Life Doesn’t Feel Fair

My daddy loved little reminders. He carried the same old, worn pictures in his wallet for decades. Joe Rudd was the kind of guy who made refrigerator magnets to commemorate holidays. He wanted us to remember the moments after they had passed.

Daddy also liked books, poems, and pithy sayings. The sound of “if it’s worth doing, it’s worth doing right” still lands impatiently upon my ears. One of his favorite poems was by Mary Stevenson. (Who? Trust me. You know this one.)“Footprints in the Sand.”

One night I dreamed I was walking along the beach with the Lord.
             Many scenes from my life flashed across the sky.
                  In each scene, I noticed footprints in the sand.
                       Sometimes there were two sets of footprints,
                           other times there were one set of footprints.
                                  This bothered me because I noticed
                                that during the low periods of my life,
                             when I was suffering from
                         anguish, sorrow or defeat,
                     I could see only one set of footprints.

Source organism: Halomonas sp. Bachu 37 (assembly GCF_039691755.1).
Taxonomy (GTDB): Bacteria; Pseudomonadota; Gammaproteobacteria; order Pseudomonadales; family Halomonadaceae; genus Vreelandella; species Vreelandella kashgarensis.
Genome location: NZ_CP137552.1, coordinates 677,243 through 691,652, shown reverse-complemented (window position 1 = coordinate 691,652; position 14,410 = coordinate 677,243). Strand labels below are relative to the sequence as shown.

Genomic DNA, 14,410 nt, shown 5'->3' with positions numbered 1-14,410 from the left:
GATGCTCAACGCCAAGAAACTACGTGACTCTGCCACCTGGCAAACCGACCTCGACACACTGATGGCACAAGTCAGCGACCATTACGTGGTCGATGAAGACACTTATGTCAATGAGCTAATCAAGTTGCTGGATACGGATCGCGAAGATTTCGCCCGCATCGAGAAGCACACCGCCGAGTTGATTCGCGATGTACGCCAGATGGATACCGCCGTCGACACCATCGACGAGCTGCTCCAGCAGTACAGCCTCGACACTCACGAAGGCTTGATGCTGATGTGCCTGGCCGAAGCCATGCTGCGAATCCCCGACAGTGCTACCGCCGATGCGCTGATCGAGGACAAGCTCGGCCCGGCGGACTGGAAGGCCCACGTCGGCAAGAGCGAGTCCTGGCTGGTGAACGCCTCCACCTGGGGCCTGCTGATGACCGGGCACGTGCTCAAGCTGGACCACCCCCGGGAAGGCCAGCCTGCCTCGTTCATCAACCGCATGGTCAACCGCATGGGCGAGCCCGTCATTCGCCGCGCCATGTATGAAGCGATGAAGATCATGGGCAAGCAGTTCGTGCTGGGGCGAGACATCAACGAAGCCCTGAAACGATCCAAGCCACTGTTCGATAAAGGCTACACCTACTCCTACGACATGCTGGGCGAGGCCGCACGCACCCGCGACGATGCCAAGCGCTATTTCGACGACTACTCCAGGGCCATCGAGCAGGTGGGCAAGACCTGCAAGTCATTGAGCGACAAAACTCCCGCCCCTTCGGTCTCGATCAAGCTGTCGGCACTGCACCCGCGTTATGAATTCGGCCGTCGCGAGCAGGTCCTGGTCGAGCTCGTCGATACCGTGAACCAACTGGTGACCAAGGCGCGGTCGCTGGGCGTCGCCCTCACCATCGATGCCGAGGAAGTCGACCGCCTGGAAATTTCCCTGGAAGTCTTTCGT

So I said to the Lord,
      “You promised me Lord,
         that if I followed you,
             you would walk with me always.
                   But I have noticed that during
                          the most trying periods of my life
                                 there have only been one
                                       set of footprints in the sand.
                                           Why, when I needed you most,
                                          you have not been there for me?”
                                 The Lord replied,
                          “The times when you have
                  seen only one set of footprints,
          is when I carried you.”
                                                   Mary Stevenson

I’ll be the first to admit that I used to find this poem more than just a little bit hokey. So, when Daddy thought it was a good idea that I carry a copy of the poem with me on a little prayer card, I had to slow the eye roll (we may not have termed it as such at the time, but we could throw some shade in the 80s). Sometimes when he was corny, I tried not to hurt his feelings (other times were fair game). Out of my love for him, I carried that little card in my purse (along with some other sentimental cards) for many years.